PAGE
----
On one such occasion, the court commented: "-the first was that the accident which caused the injury occurred while the plaintiff was passing over the culvert. Liability under the statute is restricted —. It is limited to bridges, culverts and their approaches. The highway is not included. The statute does not go that far. So for the plaintiff to recover, the accident must have occurred while passing over the culvert; otherwise there can be no recovery. Now that is number one — must have occurred while the vehicle in which he was riding was passing over the culvert."

The plaintiff objected at the trial to the numerous statements by the court that it was incumbent on the plaintiff to show that "injury occurred while passing over the culvert". His exception suggested a correction to indicate that his burden was to show the injury was caused while passing over the culvert by reason of its insufficiency.

The full text of the instructions came very near to directing a verdict for the defendant on the first issue as defined by the court. At least the language used by the court is susceptible to the construction that the plaintiff was required to establish that his injuries were experienced while the vehicle was in the very act of passing over the culvert. By the same token it permits the interpretation that if no injuries were sustained until after the automobile had passed entirely over and beyond the culvert, there could be no recovery.

This was a prominent theory of the defense, and the defendant urged it upon the trial court as a ground for granting its motion for a directed verdict at the close of the plaintiff's evidence. On appeal, the defendant contends that this construction of the charge was sound. And the defendant maintains that since the accident resulted some twenty three feet beyond the culvert, any undue emphasis given this issue was harmless since the cause should not have survived the town's motion for a directed verdict.

It is abundantly clear from the record that this aspect of the instructions troubled the jury. After deliberating more than three hours the jury returned into court. The foreman advised the presiding judge that they had not reached a verdict. He went on to explain "we have a question in our mind on your charge". The court restated the issues as originally given. When asked if there was anything further, the foreman answered: "Your Honor, the doubt in our minds seems to be on the first article for the plaintiff, which I believe was presented by you several times, with a little different wording."

The confusion which attended the instructions to the jury and its deliberation concerning the place of injury undoubtedly developed from some of the earlier cases dealing with actions on this statute in different factual settings, notably Ford v. Town of Braintree, 64 Vt. 144, 146, 23 A. 633.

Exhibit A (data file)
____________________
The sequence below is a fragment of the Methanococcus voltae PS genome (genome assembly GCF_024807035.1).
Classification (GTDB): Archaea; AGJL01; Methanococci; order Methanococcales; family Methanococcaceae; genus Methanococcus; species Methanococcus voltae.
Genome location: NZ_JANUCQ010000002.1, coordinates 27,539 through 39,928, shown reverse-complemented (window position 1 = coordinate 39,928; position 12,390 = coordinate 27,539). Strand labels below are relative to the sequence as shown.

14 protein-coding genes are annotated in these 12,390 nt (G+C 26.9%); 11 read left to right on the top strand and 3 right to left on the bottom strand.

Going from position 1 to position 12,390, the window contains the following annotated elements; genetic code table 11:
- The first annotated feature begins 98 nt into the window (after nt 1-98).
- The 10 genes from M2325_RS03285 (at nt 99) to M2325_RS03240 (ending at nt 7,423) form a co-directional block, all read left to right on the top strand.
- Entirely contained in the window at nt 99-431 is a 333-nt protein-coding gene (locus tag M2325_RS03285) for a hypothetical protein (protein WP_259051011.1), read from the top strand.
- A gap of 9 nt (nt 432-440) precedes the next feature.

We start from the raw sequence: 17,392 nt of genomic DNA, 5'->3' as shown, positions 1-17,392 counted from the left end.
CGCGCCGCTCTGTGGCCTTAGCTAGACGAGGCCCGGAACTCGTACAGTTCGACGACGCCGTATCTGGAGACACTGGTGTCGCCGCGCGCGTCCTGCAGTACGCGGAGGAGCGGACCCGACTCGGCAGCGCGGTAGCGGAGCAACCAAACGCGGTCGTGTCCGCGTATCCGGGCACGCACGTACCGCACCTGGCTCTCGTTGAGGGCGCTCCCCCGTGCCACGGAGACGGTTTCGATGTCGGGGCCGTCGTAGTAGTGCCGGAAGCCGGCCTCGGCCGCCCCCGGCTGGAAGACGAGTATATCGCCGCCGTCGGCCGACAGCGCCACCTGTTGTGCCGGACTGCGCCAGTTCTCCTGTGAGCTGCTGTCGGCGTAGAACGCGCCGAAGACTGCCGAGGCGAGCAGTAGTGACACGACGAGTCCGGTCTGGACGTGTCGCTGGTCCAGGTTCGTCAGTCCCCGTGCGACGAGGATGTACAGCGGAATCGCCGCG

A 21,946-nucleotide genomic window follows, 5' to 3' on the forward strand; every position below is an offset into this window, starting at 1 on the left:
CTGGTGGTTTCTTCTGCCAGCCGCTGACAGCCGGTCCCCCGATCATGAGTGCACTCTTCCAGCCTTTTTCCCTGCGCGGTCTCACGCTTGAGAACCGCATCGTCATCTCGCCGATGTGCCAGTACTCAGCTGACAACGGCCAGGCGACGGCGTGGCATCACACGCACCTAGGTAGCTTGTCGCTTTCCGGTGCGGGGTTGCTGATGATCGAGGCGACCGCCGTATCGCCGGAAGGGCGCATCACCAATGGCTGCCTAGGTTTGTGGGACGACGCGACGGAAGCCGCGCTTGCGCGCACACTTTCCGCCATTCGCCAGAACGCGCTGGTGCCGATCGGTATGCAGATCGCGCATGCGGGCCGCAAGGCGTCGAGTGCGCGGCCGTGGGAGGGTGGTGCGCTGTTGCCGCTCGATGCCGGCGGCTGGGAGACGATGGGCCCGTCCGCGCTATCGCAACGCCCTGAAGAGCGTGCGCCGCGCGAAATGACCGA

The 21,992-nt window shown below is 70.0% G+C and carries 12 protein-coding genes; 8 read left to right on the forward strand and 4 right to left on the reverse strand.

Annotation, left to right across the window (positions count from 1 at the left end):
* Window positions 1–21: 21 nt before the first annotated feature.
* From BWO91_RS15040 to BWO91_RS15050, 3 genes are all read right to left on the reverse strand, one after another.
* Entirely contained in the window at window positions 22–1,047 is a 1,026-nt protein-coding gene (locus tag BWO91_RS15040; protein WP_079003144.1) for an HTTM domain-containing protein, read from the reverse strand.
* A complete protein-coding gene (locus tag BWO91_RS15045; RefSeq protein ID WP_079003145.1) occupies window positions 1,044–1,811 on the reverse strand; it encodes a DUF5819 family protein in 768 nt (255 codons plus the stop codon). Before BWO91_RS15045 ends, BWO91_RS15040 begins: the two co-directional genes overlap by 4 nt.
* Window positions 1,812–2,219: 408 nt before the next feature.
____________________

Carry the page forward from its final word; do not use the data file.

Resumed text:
The opinion in that case points out that prior to 1880, towns were liable for damages that arose from insufficiency of highways as well as bridges. Liability for highway disrepair was later removed except where culverts, bridges and their approaches were directly involved. In Ford v. Braintree, a highway was washed out by reason of overflow from a culvert that was insufficient to carry off the drainage for which it was intended. It was held that the defect which caused the accident had to be at the site of the culvert in order to charge the town. Liability would not attach if the defect which produced the misadventure was on the open highway, some distance from the sluice.

Consequently, a hole in the highway some five rods distant from the culvert was held to be beyond the reach of the statute. And the court stated: "To come within the act the accident must occur, and the injury be sustained, while the traveler is passing over the bridge, culvert, or sluice, or that portion of the road which constitutes the approaches to it, so that the insufficiency and want of repair of the structure itself, or its approaches, is the direct cause of the injuries sustained."

To the same effect are Tinkham v. Town of Stockbridge, 64 Vt. 480, 484, 24 A. 761; Widham v. Town of Brattleboro, 105 Vt. 210, 213, 166 A. 22; Zeno Bakery, Inc. v. State, 105 Vt. 370, 376, 166 A. 379. But in each of these instances the critical inquiry was the location of the defect in relation to the bridge or culvert sought to be charged as the cause of the accident. The cause which sets the chain of events in motion must be at the culvert.

The precise point where the final harm is done is not thus restricted. So in this instance, the statute did not require that the plaintiff sustain his injuries on the culvert. Nor was it required, as the defendant contends, that the vehicle in which he was riding be halted at the site of the defective conduit. It was enough that the car went out of control by reason of the disrepair.